I’ve raved and ranted about what accessibility means to me. That’s my viewpoint, what I know and what I need. I moan about steps at store fronts, narrow isles and ridiculously small lifts.
Online shopping isn’t a favourite of mine, though I do take for granted that at the click of a button I can order my desired item to arrive the next day. It may look a slightly different colour to the image online. I may have misread the measurements or not read them at all. But online I can shop barrier free, just like anyone else.
Or maybe not.
I’ve invited Kirsty form Unseen Beauty to tell all about her online shopping experience.

An image looking down onto the lap of someone wearing chequered trousers. They have their legs up and crossed with an iPad style tablet resting on them. The tablet has a white screen with a pink shopping trolley logo. To the left is a hand holding a white mug of coffee.

I love shopping! You could say it’s one of my hobbies. I have a particular weakness for skincare, bath products, and make-up, but really I love buying all kinds of things!

I’m blind, and I use a screenreader on my phone and laptop, which reads what’s on the screen in a computerised voice.

Although I enjoy a browse round the shops with a friend – or my fiancé – he’s a good shopper if I tell him what I’m looking for – I do a lot of my shopping online. It’s convenient and I can do it from anywhere. I don’t have to find the right shop or ask for assistance to locate the thing that I’m looking for in a physical shop. I can take my time reading information and virtually browsing what’s there.

But I encounter problems too. The kind of problems that leave me frustrated, disappointed, or just annoyed to have missed out on a bargain because the site wasn’t designed in a way that’s accessible to me as a screenreader user.

If I really want the thing, I might wait till my fiancé has time and ask him to do the necessary mouse clicks. But not everyone has this option, and we shouldn’t have to do it. Also, if there’s a sale and things are being snapped up fast, there might be nothing left by the time I have a functional pair of eyes around to help.

An accessible website doesn’t need to look any different for the other users, but it does mean not cutting corners with the coding. It also means making sure people who can’t see images and don’t use a mouse have the same good customer experience as everyone else.

The problem is that most people won’t see there’s a problem. It doesn’t stand out visually, but it’s there, lurking in the code, ready to enrage anyone who comes across it that uses a screenreader to navigate the site.

Let me tell you about some of the common culprits that lead me to abandon my virtual shopping trolley!

A close up black and white photo of stacked up shopping trolleys empty waiting for use.

1. Lack of product descriptions

It’s fine if you want to call your lipsticks things like “flirtatious”, “happy”, or “adventurous”, but what colour does that make you think of? You don’t know? Neither do I, and lucky dip lipstick shades isn’t my favourite game! I know brands want to give their products cool names, but I, and other blind or colour blind people would be so much happier if the product description gave us a clue.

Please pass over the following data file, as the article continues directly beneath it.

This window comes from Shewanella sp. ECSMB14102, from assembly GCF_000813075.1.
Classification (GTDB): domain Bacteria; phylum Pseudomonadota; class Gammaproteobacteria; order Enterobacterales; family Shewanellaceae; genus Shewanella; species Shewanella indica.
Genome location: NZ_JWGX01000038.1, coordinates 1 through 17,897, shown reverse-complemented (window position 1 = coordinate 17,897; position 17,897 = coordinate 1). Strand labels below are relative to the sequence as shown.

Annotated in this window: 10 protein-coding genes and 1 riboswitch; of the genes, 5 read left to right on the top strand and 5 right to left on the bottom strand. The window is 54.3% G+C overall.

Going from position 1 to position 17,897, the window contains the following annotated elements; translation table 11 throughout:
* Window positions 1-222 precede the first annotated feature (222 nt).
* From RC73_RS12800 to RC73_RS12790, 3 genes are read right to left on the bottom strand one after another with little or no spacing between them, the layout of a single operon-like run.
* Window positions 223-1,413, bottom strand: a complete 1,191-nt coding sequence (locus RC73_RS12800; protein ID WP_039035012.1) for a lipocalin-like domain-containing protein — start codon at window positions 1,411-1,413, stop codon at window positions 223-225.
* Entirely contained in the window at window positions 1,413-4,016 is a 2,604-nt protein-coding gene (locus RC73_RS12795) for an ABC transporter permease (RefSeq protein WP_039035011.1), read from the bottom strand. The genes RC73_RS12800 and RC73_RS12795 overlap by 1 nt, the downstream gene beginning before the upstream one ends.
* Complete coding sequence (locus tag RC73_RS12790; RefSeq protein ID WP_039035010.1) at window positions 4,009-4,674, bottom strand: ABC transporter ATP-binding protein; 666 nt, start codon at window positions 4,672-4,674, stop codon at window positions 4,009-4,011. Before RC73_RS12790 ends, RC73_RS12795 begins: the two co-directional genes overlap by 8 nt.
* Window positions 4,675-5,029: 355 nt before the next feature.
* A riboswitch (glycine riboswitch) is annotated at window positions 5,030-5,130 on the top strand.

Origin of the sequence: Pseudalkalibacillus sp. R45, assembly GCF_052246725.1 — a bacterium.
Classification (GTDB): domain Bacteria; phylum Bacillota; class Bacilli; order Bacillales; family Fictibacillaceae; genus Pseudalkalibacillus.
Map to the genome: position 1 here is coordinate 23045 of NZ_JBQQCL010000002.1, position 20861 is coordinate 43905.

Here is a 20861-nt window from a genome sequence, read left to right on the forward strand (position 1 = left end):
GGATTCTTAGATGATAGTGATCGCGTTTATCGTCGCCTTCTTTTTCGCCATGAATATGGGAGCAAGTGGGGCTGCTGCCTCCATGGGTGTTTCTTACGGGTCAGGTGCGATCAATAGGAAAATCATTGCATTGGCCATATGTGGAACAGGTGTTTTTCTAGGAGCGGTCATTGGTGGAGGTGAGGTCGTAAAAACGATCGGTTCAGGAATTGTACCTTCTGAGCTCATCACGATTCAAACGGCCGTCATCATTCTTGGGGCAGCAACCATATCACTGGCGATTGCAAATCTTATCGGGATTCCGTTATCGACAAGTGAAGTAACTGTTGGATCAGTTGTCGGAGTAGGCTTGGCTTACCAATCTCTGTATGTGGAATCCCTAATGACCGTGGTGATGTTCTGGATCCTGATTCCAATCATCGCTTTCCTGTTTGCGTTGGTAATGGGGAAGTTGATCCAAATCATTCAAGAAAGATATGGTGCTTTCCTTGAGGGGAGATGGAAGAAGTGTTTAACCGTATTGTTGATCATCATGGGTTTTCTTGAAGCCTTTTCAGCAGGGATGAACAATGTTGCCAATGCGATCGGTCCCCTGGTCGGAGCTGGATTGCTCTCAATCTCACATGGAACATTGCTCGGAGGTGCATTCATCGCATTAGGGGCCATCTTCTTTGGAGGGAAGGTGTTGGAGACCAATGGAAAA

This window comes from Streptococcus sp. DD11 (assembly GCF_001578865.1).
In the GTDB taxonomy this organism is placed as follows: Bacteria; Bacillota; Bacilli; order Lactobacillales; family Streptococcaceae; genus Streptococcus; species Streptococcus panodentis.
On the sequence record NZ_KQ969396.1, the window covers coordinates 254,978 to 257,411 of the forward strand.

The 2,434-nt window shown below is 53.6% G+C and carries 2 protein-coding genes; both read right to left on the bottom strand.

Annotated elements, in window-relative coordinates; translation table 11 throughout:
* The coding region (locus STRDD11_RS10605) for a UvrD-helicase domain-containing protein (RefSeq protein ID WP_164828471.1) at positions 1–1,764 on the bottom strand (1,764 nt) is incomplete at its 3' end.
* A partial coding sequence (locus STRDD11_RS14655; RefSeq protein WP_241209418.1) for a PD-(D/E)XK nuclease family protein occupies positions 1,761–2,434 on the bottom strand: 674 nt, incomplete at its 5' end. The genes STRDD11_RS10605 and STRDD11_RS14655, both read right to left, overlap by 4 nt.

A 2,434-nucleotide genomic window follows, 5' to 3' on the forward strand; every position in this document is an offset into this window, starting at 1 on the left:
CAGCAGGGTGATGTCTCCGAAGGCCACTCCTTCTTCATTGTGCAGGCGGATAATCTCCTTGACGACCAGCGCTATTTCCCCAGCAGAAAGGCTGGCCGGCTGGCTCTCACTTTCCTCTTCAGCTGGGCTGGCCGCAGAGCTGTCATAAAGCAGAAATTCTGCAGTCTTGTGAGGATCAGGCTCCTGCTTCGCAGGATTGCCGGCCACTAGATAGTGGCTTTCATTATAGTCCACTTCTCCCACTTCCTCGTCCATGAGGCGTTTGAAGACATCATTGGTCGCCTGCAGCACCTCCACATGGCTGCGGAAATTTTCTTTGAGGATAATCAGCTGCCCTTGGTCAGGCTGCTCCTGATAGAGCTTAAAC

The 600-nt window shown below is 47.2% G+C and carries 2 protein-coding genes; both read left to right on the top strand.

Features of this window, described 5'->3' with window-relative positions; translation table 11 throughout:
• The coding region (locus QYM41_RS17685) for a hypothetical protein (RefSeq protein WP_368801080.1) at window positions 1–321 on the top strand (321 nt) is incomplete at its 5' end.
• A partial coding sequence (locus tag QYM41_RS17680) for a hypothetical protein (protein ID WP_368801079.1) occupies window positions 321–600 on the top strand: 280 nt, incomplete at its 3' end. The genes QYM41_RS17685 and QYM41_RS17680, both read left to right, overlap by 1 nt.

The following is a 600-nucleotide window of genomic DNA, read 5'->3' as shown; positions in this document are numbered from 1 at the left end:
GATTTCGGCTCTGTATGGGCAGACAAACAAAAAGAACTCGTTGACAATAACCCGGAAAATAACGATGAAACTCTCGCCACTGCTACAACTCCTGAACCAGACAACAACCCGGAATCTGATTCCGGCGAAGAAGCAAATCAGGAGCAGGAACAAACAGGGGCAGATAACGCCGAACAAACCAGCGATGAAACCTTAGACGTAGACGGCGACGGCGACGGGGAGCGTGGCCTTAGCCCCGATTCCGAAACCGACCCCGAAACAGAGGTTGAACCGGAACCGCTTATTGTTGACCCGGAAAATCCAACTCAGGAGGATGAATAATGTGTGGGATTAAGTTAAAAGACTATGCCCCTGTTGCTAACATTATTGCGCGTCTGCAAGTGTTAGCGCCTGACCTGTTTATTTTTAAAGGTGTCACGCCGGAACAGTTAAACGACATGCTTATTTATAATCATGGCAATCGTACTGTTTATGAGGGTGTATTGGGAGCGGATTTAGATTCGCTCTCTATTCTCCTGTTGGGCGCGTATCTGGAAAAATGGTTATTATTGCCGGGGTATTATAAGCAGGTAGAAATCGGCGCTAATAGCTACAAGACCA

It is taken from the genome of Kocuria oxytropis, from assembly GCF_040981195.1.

Don’t get me started talking about wedding dress window shopping online – the descriptions tell me nothing about how the dresses actually look!

When faced with this problem, if I can’t ask someone what the colours actually are, I often walk off empty-handed.

2. Unlabelled Links

You have three links, and they’re all labelled as “link” because someone didn’t actually label the link. So which one do you click? I don’t know about you, but I don’t like to click things unless I know what they do. There is probably an image that makes it obvious to a sighted person what the links are for – but that doesn’t help someone who needs links to be labelled correctly in the code.

3. Inaccessible date pickers

Most of the time you just want your shopping to land on your doorstep ASAP, but if you’re buying a birthday present for a certain date, or you don’t want your Mother’s Day flowers to show up three weeks to early, you might have to use a date picker. Drop-down boxes or text boxes where you write in the date yourself are usually fine, but some people use date pickers that only work if you use a mouse. I don’t use a mouse, and if I can’t pick a date, I might not be able to continue to the next step of the checkout process. The wheels came off my virtual trolley!

4. Inaccessible sign-ups

I remember one site where you had to create an account. The account form needed a date of birth, though I don’t know why – it was only a clothes shop – but you guessed it! This meant I couldn’t sign up for the account because there was an inaccessible date picker.

Other problems with account sign-ups can be CAPCHAs. There are ways round the ones with writing that is difficult to read. Some are accessible, such as the ones where there is a sound file, or the ones where you type in the answer to questions like “what’s 4 times 2?” or “what animal has four legs and barks?”. But the “click on any images of buildings” type questions are a nightmare for me because I can’t complete them.

5. Refreshing text

A couple of years ago, a well-known department store thought it would be a fantastic idea to have a message that appeared every couple of seconds telling you about some Christmas promotion. Every time it did, my screenreader lost its place and hopped obediently back up to the top of the page. I know how to make my browser ignore attempts to refresh the page, but not everyone does and it was really annoying!

6. Videos that you can’t stop

To be honest, news sites are the main offenders here, but I have seen some retail sites doing it too if they want to show you a video of someone using a particular product. The issue here is that the sound starts playing and I have to navigate around the site to figure out how to turn it off, if it can be turned off at all. This is not easy when the video is louder than my screenreader and I can’t hear what the screenreader is saying.